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Atomic clock will keep precise time for 15 billion years

strontium atomic clock

RIGHT ON TIME  A new atomic clock contains two ultrasensitive thermometers (center) that enable scientists to account for heat-caused fluctuations that limit the clock’s precision.

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The world’s best timepiece just got even better.

A new atomic clock described April 21 in Nature Communications is about three times as precise as its record-setting predecessor. The clock, which builds off of that earlier prototype, would not lose or gain a second in roughly 15 billion years. And raising it just 2 centimeters off its surface would perceptibly change its ticking rate due to the slightly weaker pull of Earth’s gravitational field.

Future generations of atomic clocks could precisely trace Earth’s shape and form the basis of a global timekeeping network

Chemistry,, Science & Society

Shipwrecked bubbly gives chemists a taste of the past

By Beth Mole 6:00am, April 21, 2015
Champagne preserved at the bottom of the Baltic Sea for 170 years has given chemists a glimpse of past winemaking methods.
Technology

Smart card taps track clogs on London's Tube

By Ashley Yeager 5:33pm, April 20, 2015
To make public subway systems more efficient, researchers track smart card taps and flag problem stations.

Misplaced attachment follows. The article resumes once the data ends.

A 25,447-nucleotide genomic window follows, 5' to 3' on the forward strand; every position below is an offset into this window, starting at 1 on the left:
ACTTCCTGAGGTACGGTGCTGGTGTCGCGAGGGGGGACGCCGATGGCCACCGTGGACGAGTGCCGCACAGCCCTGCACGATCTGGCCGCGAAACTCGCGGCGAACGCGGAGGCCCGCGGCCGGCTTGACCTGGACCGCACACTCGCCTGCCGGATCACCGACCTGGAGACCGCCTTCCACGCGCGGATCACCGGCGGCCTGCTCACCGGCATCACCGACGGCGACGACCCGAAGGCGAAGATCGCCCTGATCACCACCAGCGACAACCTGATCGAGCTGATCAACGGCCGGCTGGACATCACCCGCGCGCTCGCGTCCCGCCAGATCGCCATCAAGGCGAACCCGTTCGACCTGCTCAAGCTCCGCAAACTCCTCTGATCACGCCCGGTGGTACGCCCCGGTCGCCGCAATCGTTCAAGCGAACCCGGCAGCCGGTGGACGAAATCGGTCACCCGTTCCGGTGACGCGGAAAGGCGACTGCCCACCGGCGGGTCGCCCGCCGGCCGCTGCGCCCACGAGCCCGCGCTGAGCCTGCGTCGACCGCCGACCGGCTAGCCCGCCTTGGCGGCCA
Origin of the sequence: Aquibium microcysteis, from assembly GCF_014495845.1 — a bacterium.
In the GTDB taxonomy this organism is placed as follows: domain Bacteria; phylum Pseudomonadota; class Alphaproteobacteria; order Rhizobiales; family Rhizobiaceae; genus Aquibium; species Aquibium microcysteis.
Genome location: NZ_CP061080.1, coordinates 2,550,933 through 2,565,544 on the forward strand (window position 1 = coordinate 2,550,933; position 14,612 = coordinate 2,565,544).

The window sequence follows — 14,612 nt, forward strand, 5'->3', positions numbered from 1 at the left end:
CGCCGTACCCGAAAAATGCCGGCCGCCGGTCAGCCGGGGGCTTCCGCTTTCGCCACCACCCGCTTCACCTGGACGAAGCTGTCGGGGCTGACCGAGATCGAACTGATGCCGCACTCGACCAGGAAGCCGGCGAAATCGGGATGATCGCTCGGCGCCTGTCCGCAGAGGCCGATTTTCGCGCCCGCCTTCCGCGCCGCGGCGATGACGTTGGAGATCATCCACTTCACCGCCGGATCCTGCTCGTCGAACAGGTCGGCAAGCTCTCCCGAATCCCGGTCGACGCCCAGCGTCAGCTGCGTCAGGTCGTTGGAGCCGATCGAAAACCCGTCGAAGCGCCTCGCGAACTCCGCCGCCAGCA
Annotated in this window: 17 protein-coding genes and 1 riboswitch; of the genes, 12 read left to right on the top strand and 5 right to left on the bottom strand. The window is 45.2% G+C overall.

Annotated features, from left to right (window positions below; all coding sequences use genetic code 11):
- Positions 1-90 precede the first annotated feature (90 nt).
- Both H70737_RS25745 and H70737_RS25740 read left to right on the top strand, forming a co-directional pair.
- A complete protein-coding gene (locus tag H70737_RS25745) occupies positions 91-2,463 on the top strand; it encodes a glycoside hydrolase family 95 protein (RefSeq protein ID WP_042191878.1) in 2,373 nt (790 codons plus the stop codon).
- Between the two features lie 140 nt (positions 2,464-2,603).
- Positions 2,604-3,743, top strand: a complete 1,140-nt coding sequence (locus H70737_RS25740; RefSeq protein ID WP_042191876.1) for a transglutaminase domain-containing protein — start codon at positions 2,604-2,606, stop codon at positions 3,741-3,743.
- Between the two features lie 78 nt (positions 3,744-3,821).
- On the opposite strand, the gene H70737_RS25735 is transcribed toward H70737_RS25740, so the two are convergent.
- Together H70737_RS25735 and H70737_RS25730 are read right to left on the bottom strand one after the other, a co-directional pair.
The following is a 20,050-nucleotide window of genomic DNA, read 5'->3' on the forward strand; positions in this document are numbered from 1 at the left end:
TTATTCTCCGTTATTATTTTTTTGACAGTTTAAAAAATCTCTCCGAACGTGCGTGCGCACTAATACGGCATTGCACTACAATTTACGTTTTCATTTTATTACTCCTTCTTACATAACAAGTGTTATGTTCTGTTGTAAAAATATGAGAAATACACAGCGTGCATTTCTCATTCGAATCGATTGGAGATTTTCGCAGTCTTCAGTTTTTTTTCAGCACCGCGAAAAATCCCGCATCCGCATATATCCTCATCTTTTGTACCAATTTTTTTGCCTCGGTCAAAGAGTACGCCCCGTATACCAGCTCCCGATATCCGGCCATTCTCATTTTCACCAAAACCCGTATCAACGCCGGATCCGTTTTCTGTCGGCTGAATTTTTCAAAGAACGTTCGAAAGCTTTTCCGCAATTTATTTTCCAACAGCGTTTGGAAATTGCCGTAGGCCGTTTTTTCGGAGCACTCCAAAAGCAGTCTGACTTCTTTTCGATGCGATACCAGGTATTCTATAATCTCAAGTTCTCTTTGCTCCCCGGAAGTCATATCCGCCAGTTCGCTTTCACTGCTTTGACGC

Neuroscience

Sky’s brilliant hues may help bodies keep time

By Ashley Yeager 3:00pm, April 17, 2015
The internal clocks of mice are sensitive to changes in the sky’s colors. Humans’ clocks may work similarly, offering a tool to trump jet lag.
Toxicology

Low levels of lead linked to lower test scores in children

By Beth Mole 12:00pm, April 17, 2015
A large study in grade-school children finds that even low blood levels of lead may be associated with poor school performance.
Planetary Science,, Earth

The moon is about as old as we thought it was

By Helen Thompson 6:00am, April 17, 2015
Meteorite heat signatures pinpoint the age of the collision that created the moon — confirming many previous lunar age estimates.
Astronomy,, Cosmology

Map pinpoints location of invisible dark matter

By Andrew Grant 3:05pm, April 14, 2015
A new map shows that dark matter is concentrated in regions that contain a lot of ordinary matter in the form of galaxy clusters.
Planetary Science

Atmospheric water may be giving Saturn its spots

By Helen Thompson 10:57am, April 14, 2015
Planetary scientists think that water in Saturn’s atmosphere could be driving the massive storms that appear every few decades in the ringed planet’s atmosphere.
Plants,, Science & Society

Plants suck in nicotine from nearby smokers

By Susan Milius 12:27pm, April 13, 2015
Peppermint plants can build up nicotine from tobacco dropped on their soil or smoked indoors.
Psychology

Saying ‘I’ and ‘me’ all the time doesn’t make you a narcissist

By Bruce Bower 4:15pm, April 10, 2015
People who utter lots of first-person singular pronouns such as "I" and "me" score no higher on narcissism questionnaires than peers who engage in little "I"-talk.
Genetics,, Evolution

Mountain gorilla genome reveals inbreeding

By Tina Hesman Saey 5:26pm, April 9, 2015
Mountain gorillas are highly inbred, with good and bad consequences.
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